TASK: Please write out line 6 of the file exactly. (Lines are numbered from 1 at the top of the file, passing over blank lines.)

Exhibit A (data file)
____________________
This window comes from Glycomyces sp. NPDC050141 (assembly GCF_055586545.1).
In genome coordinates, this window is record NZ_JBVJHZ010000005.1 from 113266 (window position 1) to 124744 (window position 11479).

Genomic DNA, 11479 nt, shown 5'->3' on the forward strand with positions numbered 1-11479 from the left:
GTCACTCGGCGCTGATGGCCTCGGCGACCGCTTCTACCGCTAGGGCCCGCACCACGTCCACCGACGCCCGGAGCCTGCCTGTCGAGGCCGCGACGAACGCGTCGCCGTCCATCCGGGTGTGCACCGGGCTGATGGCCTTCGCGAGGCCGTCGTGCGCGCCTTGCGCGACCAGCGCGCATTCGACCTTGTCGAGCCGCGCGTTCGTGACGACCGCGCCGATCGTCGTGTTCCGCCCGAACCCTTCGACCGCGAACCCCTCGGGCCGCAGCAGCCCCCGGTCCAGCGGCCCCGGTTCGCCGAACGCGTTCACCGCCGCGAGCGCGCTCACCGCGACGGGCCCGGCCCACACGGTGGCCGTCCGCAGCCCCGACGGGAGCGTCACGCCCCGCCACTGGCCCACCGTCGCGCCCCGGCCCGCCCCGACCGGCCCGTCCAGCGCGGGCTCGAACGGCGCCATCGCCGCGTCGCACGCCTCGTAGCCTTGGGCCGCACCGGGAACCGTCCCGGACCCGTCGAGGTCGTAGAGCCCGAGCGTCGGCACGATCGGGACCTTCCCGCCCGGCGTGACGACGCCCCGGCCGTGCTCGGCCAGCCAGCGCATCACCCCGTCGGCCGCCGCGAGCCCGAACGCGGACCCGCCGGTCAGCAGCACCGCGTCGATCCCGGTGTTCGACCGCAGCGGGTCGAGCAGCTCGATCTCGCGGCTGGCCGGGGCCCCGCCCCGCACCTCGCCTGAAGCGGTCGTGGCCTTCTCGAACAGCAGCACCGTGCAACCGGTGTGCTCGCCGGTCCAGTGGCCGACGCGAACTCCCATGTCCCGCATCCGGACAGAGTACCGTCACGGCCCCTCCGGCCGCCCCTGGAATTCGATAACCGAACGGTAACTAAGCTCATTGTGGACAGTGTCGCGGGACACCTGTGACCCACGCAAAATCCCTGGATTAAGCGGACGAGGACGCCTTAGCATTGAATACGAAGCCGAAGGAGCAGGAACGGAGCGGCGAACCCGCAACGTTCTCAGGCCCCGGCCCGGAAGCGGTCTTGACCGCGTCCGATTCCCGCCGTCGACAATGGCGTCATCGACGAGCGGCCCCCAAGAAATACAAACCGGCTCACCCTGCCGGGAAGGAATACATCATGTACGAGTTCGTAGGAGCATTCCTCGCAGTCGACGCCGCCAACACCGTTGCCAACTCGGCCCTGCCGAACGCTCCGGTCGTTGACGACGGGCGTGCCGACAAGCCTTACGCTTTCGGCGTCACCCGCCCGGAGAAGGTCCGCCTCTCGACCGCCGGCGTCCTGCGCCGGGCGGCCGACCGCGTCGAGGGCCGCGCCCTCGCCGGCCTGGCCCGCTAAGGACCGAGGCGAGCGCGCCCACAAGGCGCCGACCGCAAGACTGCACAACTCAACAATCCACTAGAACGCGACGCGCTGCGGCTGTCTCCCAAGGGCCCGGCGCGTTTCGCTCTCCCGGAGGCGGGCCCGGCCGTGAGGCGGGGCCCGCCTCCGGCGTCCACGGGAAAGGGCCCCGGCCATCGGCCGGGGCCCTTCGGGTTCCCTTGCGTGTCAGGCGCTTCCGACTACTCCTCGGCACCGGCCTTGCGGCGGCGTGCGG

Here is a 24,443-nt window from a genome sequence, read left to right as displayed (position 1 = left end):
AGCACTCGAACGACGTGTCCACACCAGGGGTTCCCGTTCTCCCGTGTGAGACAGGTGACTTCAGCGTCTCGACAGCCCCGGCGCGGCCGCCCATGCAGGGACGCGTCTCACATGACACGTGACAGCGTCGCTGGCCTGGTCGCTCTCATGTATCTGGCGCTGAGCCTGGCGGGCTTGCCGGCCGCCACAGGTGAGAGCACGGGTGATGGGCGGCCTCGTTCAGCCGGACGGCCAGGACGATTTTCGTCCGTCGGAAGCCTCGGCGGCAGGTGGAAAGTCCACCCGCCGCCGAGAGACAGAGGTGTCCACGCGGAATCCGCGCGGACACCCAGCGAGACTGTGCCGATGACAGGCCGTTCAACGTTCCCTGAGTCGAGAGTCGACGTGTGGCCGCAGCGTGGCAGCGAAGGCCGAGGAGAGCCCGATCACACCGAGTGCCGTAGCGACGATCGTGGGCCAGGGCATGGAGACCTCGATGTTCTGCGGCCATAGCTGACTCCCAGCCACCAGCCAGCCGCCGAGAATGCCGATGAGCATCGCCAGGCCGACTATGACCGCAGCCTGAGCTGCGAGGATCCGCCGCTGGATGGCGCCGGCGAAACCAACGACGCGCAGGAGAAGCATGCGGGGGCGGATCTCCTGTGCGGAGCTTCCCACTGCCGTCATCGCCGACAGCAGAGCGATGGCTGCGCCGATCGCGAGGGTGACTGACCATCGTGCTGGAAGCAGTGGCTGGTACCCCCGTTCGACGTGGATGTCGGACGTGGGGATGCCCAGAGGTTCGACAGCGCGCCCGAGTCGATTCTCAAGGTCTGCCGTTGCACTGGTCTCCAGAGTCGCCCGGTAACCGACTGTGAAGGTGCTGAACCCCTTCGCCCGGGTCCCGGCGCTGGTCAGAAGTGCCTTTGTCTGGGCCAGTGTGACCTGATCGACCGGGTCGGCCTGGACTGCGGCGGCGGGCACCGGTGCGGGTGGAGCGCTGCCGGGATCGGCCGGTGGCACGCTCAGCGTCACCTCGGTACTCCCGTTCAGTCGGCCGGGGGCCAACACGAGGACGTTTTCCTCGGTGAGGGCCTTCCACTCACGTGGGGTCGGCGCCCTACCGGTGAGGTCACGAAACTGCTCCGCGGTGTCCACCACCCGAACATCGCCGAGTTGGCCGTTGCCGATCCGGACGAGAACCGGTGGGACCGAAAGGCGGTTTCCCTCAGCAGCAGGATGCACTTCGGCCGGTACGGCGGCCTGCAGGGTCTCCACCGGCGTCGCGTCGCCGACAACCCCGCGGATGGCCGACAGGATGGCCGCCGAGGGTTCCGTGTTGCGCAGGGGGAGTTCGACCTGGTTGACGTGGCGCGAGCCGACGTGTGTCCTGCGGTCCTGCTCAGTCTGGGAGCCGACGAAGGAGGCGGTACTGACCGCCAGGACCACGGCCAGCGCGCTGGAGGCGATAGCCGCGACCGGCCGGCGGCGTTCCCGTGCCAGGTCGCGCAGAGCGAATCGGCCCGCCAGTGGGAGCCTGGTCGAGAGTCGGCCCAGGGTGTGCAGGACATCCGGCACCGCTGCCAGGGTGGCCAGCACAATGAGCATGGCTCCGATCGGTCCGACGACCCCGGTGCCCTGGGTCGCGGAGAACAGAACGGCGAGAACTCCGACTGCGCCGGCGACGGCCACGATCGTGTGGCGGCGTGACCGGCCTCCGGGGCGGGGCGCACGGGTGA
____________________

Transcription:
AGCACTCGAACGACGTGTCCACACCAGGGGTTCCCGTTCTCCCGTGTGAGACAGGTGACTTCAGCGTCTCGACAGCCCCGGCGCGGCCGCCCATGCAGGGACGCGTCTCACATGACACGTGACAGCGTCGCTGGCCTGGTCGCTCTCATGTATCTGGCGCTGAGCCTGGCGGGCTTGCCGGCCGCCACAGGTGAGAGCACGGGTGATGGGCGGCCTCGTTCAGCCGGACGGCCAGGACGATTTTCGTCCGTCGGAAGCCTCGGCGGCAGGTGGAAAGTCCACCCGCCGCCGAGAGACAGAGGTGTCCACGCGGAATCCGCGCGGACACCCAGCGAGACTGTGCCGATGACAGGCCGTTCAACGTTCCCTGAGTCGAGAGTCGACGTGTGGCCGCAGCGTGGCAGCGAAGGCCGAGGAGAGCCCGATCACACCGAGTGCCGTAGCGACGATCGTGGGCCAGGGCATGGAGACCTCGATGTTCTGCGGCCATAGCTGACTCCCAGCCACCAGCCAGCCGCCGAGAATGCCGATGAGCATCGCCAGGCCGACTATGACCGCAGCCTGAGCTGCGAGGATCCGCCGCTGGATGGCGCCGGCGAAACCAACGACGCGCAGGAGAAGCATGCGGGGGCGGATCTCCTGTGCGGAGCTTCCCACTGCCGTCATCGCCGACAGCAGAGCGATGGCTGCGCCGATCGCGAGGGTGACTGACCATCGTGCTGGAAGCAGTGGCTGGTACCCCCGTTCGACGTGGATGTCGGACGTGGGGATGCCCAGAGGTTCGACAGCGCGCCCGAGTCGATTCTCAAGGTCTGCCGTTGCACTGGTCTCCAGAGTCGCCCGGTAACCGACTGTGAAGGTGCTGAACCCCTTCGCCCGGGTCCCGGCGCTGGTCAGAAGTGCCTTTGTCTGGGCCAGTGTGACCTGATCGACCGGGTCGGCCTGGACTGCGGCGGCGGGCACCGGTGCGGGTGGAGCGCTGCCGGGATCGGCCGGTGGCACGCTCAGCGTCACCTCGGTACTCCCGTTCAGTCGGCCGGGGGCCAACACGAGGACGTTTTCCTCGGTGAGGGCCTTCCACTCACGTGGGGTCGGCGCCCTACCGGTGAGGTCACGAAACTGCTCCGCGGTGTCCACCACCCGAACATCGCCGAGTTGGCCGTTGCCGATCCGGACGAGAACCGGTGGGACCGAAAGGCGGTTTCCCTCAGCAGCAGGATGCACTTCGGCCGGTACGGCGGCCTGCAGGGTCTCCACCGGCGTCGCGTCGCCGACAACCCCGCGGATGGCCGACAGGATGGCCGCCGAGGGTTCCGTGTTGCGCAGGGGGAGTTCGACCTGGTTGACGTGGCGCGAGCCGACGTGTGTCCTGCGGTCCTGCTCAGTCTGGGAGCCGACGAAGGAGGCGGTACTGACCGCCAGGACCACGGCCAGCGCGCTGGAGGCGATAGCCGCGACCGGCCGGCGGCGTTCCCGTGCCAGGTCGCGCAGAGCGAATCGGCCCGCCAGTGGGAGCCTGGTCGAGAGTCGGCCCAGGGTGTGCAGGACATCCGGCACCGCTGCCAGGGTGGCCAGCACAATGAGCATGGCTCCGATCGGTCCGACGACCCCGGTGCCCTGGGTCGCGGAGAACAGAACGGCGAGAACTCCGACTGCGCCGGCGACGGCCACGATCGTGTGGCGGCGTGACCGGCCTCCGGGGCGGGGCGCACGGGTGA